Joint modes of climate variability across the inter-Americas


  • Mark R. Jury,

    Corresponding author
    1. Department of Physics, University of Puerto Rico at Mayagüez, PR 00681-9016, Puerto Rico
    2. Univ. Zululand, KwaDlangezwa 3886, South Africa
    • Department of Physics, University of Puerto Rico at Mayagüez, PR 00681-9016, Puerto Rico.
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  • Björn A. Malmgren

    1. Dept Earth Sciences, Uppsala University Villavägen 16, SE-752 36 Uppsala, Sweden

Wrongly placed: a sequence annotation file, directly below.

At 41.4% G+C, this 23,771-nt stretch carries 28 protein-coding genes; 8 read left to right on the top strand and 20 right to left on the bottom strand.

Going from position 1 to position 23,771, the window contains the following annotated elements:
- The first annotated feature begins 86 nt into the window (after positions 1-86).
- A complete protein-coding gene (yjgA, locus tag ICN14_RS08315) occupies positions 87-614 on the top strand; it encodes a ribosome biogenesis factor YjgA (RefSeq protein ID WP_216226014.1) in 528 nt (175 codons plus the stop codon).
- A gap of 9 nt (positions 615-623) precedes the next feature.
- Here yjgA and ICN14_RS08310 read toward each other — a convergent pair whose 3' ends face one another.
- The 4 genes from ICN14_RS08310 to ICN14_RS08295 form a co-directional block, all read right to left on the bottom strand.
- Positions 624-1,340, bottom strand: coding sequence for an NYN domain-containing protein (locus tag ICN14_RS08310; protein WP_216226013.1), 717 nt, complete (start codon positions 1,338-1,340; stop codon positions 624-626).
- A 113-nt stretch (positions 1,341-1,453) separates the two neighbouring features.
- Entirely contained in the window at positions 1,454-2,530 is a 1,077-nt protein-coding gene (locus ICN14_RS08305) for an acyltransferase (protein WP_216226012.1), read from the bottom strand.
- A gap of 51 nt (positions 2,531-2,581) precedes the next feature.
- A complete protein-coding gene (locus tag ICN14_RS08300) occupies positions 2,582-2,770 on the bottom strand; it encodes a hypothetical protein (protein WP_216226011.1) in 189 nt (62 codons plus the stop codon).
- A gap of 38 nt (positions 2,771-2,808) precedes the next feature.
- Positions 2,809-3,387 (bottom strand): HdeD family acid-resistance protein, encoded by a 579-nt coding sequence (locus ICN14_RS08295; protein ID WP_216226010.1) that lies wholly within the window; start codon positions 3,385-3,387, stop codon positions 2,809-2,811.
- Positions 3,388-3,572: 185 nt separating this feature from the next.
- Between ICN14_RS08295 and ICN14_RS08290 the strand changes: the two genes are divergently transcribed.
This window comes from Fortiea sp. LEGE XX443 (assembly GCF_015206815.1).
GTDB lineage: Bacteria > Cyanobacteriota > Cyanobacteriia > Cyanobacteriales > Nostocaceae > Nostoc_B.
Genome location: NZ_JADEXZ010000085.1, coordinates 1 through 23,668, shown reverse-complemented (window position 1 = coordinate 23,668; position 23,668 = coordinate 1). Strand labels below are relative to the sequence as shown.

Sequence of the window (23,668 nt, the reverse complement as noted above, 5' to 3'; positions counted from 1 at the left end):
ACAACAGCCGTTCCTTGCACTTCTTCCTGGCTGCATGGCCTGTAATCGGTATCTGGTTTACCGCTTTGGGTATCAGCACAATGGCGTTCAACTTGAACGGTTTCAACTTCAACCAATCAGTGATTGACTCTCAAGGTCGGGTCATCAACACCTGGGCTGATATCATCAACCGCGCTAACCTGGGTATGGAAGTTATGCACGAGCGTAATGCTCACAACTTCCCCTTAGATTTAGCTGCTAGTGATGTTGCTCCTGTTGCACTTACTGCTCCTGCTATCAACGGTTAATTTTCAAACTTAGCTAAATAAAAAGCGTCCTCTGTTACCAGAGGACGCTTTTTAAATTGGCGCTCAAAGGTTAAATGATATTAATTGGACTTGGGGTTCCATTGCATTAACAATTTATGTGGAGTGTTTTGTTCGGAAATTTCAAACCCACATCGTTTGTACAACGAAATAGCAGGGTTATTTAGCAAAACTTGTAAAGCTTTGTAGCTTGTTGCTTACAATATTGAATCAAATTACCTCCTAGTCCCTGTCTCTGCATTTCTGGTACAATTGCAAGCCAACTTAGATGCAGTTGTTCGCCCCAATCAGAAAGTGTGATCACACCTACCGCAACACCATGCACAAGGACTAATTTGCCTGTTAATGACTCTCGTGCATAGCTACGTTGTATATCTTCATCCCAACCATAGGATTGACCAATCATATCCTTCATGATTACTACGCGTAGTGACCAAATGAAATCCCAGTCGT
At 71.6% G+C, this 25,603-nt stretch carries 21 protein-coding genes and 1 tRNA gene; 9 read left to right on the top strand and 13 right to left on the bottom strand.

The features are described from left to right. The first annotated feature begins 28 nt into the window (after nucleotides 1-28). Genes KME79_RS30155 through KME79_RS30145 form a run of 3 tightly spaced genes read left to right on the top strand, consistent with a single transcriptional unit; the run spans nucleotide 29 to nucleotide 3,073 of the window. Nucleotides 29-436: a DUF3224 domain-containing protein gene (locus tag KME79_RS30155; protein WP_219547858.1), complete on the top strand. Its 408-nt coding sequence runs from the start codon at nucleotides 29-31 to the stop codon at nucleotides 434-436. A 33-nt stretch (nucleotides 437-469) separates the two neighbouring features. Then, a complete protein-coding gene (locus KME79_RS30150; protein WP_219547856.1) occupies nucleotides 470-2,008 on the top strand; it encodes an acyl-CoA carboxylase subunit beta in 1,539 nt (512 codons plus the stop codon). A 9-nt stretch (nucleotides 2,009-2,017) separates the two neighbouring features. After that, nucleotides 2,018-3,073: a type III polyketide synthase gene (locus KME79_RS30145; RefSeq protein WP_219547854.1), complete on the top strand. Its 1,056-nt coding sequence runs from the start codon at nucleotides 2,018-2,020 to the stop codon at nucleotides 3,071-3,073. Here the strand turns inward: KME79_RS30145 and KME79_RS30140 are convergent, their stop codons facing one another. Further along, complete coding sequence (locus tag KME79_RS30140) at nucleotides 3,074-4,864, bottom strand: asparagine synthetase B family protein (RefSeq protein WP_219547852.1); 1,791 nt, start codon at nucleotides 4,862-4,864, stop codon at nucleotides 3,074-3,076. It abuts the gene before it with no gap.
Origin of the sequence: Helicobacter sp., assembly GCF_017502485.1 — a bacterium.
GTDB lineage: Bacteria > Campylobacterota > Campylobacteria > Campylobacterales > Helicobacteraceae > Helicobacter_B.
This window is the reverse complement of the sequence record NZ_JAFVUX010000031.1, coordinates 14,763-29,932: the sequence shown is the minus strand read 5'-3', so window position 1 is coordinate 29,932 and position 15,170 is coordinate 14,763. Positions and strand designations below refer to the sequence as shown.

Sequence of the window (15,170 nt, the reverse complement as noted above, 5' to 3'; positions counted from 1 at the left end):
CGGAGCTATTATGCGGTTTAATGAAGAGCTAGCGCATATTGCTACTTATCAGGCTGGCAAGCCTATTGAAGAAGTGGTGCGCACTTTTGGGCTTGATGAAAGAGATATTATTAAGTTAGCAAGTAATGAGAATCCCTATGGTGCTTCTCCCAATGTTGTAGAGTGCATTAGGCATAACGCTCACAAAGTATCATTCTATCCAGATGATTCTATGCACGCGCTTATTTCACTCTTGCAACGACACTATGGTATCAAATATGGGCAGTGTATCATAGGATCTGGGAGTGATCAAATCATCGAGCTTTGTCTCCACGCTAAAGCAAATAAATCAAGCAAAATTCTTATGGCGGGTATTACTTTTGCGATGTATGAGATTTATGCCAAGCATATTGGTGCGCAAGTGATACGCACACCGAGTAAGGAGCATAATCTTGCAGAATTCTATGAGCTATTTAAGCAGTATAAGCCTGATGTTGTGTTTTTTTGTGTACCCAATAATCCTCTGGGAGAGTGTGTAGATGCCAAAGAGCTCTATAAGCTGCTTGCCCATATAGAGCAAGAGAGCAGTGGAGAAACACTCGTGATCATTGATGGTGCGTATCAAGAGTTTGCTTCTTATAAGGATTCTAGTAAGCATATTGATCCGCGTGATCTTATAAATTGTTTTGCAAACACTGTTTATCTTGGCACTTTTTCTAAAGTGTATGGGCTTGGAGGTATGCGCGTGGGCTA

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Surface temperature (Ts), sea-level pressure (SLP), and zonal wind (U) fields from NCEP/NCAR reanalysis spanning the period 1949–2006 have been jointly analysed by means of principal component analysis to assess the dominant modes of climate variability in the inter-American region, including the eastern Pacific and Atlantic Oceans. Two aspects of these time-series were analysed: the annual cycle and its residual. Seasonal modes 1 and 2 take the form of north-south dipoles of Ts over oceanic and terrestrial environments. Seasonal mode 3 derives from SLP changes over the Amazon with a Caribbean wind response. Temporal fluctuations in the residual (ANOM) fields are resolved by six modes. ANOM1–3 is dominated by SLP and Ts changes across the equator in the Atlantic and east Pacific. The ANOM4 pattern is an isolated wind mode in the NE Atlantic. ANOM5 and 6 are dominated by sea temperature patterns in the South Atlantic and in the path of African easterly waves crossing the tropical Atlantic. The residual time scores are marked by significant warming (Ts) trends and co-located lower pressure. Cycles in the anomaly time scores tend to occur at 2- to 5-year periods. Modes dominated by atmospheric variables exhibit greater high-frequency ‘noise’ than oceanic modes. Predictability is assessed through development of multivariate regression models trained on Caribbean rainfall and related target time-series. The seasonal dipole between North and South America is found to modulate Pacific El Niño-Southern Oscillation and tropical Atlantic influence on Caribbean rainfall. Copyright © 2011 Royal Meteorological Society